Tuesday, January 25, 2005

After Not Seeing Him Three Years

Mila D. Aguilar has received several awards in the Philippines and the United States for her literary works. She is the founder and president of the Institute For Filipino Cinema Inc., author of five poetry books, became a columnist in the Manila Standard, and instructor in the University of the Philippines. This poem was written in 1977, during Marcos’ regime; it talks about how a revolution can transform a person and also points out the trials and hardships brought by an uprising. The persona in this poem is describing the effects of the revolution to his comrade and how his comrade was changed by it.

Just recently, Ricciardone branded the communist rebels in the Philippines as “fake revolutionaries” who claim that they do terrorist acts in the name of nationalism but in reality, what they are fighting for is not clear at all and he calls them instead to make a legacy in the country and help the Philippine government. The description of a revolution in the poem is very much different compared to how the MILF sees it; this poem is a good eye opener for the revolutionaries in this country because it points out what a revolution is really for, it is a selfless act.

Jessica Evangelista
After Not Seeing Him Three Years
Mila D. Aguilar

How you’ve changed, Comrade,
From the self-importance
And garrulousness of the past.
What the revolution could do to us, indeed;
The little sacrifices
Not seeing your children grow up
The hundred and one long marches
After the sudden shots in the dark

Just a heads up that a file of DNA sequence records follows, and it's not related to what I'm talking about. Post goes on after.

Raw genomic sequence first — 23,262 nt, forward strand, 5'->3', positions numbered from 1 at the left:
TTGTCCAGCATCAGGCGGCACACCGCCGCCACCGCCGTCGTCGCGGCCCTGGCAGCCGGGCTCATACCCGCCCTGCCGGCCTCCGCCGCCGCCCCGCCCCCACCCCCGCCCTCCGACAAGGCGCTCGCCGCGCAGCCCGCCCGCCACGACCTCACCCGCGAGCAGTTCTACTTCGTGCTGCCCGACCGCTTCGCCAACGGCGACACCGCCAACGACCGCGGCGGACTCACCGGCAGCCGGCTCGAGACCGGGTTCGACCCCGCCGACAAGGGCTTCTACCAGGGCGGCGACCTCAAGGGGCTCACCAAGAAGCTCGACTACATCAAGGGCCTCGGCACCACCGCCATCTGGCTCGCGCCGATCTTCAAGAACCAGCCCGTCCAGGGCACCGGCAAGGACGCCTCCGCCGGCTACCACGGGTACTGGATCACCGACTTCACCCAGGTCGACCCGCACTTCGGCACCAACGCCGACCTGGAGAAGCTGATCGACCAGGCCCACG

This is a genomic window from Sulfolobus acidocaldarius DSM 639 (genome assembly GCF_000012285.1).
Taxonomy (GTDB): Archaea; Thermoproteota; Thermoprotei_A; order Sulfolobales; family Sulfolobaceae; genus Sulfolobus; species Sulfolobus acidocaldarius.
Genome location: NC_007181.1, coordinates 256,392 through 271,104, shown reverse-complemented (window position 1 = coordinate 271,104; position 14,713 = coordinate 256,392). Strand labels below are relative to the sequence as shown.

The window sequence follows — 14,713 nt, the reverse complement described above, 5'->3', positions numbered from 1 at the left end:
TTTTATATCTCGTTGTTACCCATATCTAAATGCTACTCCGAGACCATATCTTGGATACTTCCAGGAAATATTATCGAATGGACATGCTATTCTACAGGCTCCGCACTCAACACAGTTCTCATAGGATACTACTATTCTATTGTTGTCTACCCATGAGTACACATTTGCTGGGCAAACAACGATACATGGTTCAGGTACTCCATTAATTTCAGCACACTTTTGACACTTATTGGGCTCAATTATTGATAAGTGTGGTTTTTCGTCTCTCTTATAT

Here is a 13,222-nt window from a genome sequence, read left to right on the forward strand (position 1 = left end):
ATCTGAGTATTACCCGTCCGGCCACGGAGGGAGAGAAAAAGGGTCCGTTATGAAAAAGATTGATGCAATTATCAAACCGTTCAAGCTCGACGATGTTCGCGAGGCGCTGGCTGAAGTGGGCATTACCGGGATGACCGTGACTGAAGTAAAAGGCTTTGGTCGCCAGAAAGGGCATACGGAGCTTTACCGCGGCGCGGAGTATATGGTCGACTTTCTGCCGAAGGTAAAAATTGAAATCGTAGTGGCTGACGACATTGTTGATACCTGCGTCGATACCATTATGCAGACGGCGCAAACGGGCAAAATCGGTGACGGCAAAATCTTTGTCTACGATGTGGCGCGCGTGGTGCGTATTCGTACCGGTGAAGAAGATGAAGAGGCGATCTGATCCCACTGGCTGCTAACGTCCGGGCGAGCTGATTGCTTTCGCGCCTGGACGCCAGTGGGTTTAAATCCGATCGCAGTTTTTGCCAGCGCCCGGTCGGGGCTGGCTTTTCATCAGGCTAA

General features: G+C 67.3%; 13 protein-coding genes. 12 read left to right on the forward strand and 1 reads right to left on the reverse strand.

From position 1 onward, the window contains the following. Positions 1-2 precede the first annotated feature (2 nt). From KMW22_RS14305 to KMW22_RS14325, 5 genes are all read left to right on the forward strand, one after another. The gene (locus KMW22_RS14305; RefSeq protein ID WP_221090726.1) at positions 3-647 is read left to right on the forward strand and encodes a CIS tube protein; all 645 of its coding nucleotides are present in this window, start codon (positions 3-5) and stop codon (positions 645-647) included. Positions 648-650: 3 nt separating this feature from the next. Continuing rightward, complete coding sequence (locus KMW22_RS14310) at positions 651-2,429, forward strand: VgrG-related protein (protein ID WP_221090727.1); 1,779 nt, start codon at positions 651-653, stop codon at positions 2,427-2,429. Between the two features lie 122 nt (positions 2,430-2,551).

The errors
And yes, the collective pushing you on
To change yourself.
Now I see only the flickers of confidence
In the heroic masses
Coupled with a quiet warm-heartedness
And a patience that was not there before.
What the revolution could do for us, indeed;
For otherwise we would already be in the dustbin
Of history, together with the Baneros* and a few others
Who finally turned traitor
Because they could not part with their grand ideas
Of themselves.

*("Banero" is Noli Collantes, who was caught in 1972 and turned traitor without receiving even a pinch from the enemy, and who was punished for his crimes in 1974.)

Source: http://www.geocities.com/Athens/6029/poems.htm

4 comments:

Anonymous said...

Experience is portrayed as the key means for understanding one’s self, as so much can happen during a revolution to test one’s character. Sacrifices need to be made in order to fulfill a purpose and one actually realizes that he is fighting for a greater cause, and not only for personal gratification. Whether consciously or not, over time, one can acquire a more profound meaning in his endeavors. The word ‘revolution,’ basically means change—change that affects not only the society at large, but as well as each individual who works toward it. Also mentioned was the fact that those who conspire against their comrades receive a bad reputation for their acts and do not gain the honor that they believe they ought to deserve. This poem is a reflection of the present time wherein we are challenged to constantly stick to the essence of what is being aimed for, amidst all the complications of war and terrorism.

--rachel de mesa

Anonymous said...

A lot of wars, protests, terrorism attacks, revolutions have been happening for the past few years. This poem serves as a reminder to everyone, that when you fight, fight not for yourself but for everyone else. The result should be for the greater good of the majority.

*Kristine Valenzuela*

Jim said...

This poem, in general, calls for doing something for the good of the majority and not just of oneself. In the poem, the revolution, where soldiers fight as a group, changed the insights of the soldiers about war and the honor it brings. The courage and desire to be recognized is set aside, while the purpose of fighting together receives more emphasis. Hence, they are more passionate and patient, according to the poem. Those who have personal intentions in joining the war think in contrast of the cluster. They fight for themselves and not for the greater good. Those are the people who are easily forgotten, and are regarded as traitors. The poem is ever so timely because it suggests us to come and work AS A NATION for OUR development.

Jim said...

^I posted the last comment. =)
--Neil Jameson Sta. Isabel